The political and economic structures of the Arab Gulf countries have been surprisingly resistant to change. The resilience of the “old political deal” between royal families and traditional elites — the ‘ulama’, tribal leaders, urban merchants and technocrats — can be attributed to three main factors. First, the institutional, tribal and commercial prominence of the traditional elites meant that they have been able to “deliver” popular support to the ruling families. Second, the Gulf monarchies have been able to shift from dependence on domestic groups for military protection to a dependence on foreign states. Treaties and military cooperation with the US and Britain have protected them against land or resource grabs by their larger and more populous neighbors. Third, oil revenues — the means to finance patronage — have held the system together.
In order to ensure the efficient distribution of these oil revenues, the ruling families have created state institutions. Government expenditures as patronage have flowed one way, while loyalty to the royal family has flowed in the opposite direction. The size and nature of the oil revenues have had other important consequences. They have given the ruling families of the Gulf much greater economic power than taxes could ever have produced. Massive state spending has made Gulf populations dependent on government-financed social programs. Moreover, because oil revenues are external to the system, they have made the ruling families less dependent on other social forces in each country than they had been before the development of the oil sectors. Finally, new state institutions have strengthened internal security, while oil revenues have given the Gulf states the means to buy external protection.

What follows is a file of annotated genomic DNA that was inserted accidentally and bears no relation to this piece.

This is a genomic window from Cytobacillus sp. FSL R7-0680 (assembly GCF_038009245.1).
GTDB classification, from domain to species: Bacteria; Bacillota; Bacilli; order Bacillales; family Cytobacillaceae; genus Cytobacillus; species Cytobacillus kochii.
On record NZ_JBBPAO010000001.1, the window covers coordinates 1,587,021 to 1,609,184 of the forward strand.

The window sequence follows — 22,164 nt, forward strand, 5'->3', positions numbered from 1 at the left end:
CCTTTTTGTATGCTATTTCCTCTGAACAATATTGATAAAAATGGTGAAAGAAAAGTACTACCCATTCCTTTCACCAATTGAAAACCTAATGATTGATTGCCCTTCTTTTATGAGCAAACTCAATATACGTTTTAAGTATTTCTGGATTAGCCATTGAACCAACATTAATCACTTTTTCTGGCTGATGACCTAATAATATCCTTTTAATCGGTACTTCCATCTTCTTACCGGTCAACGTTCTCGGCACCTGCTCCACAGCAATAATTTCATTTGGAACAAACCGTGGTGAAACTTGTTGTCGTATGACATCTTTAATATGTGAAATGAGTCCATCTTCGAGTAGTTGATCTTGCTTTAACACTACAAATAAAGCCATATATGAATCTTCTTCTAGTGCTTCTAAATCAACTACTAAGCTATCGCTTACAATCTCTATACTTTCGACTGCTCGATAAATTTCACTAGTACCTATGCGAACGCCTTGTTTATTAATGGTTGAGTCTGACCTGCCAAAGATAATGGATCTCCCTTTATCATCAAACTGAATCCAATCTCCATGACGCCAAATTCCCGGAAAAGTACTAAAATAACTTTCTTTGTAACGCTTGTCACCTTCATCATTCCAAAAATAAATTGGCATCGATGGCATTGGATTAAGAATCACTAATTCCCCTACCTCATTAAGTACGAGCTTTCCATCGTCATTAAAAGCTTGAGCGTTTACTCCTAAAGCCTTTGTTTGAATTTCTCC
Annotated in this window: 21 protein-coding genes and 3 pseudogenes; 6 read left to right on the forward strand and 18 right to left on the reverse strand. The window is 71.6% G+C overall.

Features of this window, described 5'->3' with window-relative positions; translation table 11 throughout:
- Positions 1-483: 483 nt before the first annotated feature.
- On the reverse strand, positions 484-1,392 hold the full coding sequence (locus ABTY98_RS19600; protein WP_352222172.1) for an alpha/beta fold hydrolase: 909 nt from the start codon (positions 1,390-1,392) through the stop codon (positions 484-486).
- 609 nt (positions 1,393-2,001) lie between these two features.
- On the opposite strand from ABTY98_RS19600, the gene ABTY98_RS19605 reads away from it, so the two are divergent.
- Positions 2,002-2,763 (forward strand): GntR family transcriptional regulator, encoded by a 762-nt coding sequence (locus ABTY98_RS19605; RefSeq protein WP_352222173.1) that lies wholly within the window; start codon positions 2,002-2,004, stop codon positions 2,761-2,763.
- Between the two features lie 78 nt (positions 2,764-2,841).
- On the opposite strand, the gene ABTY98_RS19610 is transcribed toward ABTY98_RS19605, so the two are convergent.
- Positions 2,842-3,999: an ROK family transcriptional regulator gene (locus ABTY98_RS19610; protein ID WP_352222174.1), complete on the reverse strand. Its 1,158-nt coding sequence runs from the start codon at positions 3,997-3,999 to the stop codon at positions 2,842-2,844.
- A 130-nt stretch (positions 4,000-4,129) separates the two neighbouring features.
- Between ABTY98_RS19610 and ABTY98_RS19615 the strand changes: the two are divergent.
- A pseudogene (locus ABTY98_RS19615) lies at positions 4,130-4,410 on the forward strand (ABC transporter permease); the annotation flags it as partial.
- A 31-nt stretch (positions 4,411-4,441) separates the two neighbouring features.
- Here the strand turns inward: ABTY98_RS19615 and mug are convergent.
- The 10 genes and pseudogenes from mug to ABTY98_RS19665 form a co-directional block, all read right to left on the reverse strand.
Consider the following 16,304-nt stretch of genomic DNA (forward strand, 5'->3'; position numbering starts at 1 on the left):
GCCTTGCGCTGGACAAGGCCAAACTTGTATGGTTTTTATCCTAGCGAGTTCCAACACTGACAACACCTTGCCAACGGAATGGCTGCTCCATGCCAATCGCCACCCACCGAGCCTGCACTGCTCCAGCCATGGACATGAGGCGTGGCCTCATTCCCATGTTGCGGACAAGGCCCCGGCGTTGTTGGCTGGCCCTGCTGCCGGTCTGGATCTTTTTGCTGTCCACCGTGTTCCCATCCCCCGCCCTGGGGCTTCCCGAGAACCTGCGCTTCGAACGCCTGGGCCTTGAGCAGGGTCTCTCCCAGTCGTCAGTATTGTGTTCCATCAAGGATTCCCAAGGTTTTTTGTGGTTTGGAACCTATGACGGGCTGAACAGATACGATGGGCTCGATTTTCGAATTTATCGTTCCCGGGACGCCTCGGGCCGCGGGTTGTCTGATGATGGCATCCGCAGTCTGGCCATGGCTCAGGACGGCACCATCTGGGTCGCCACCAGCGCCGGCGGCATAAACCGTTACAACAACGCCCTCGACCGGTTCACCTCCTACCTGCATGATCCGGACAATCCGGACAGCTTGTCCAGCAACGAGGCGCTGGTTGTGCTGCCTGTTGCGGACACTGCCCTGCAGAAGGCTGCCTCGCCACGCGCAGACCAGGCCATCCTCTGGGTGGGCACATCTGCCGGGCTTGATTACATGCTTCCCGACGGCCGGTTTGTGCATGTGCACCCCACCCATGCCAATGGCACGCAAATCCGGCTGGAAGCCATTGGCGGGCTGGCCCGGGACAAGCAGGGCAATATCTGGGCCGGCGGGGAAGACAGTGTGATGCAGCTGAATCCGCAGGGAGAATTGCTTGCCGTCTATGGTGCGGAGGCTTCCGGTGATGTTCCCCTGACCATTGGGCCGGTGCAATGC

The “old deal” is being undermined on several fronts. The traditional elite is losing its effectiveness as urbanization and the emergence of large welfare states have diminished their authority.  More importantly, the financial resources which hold the patronage system together have dwindled as revenues have been stagnant over the past several years.
There is a widespread recognition in the Gulf that the status quo is unsustainable. Piecemeal attempts to shore up the political and economic system through selective reforms will prevent radical changes. They will not, however, prevent a gradual weakening of the economic power of the state and with it the ruling families. Moreover, the reforms will gradually increase the influence of the private sector, particularly if it is successful in securing strategic footholds in areas where the state has so far reigned supreme.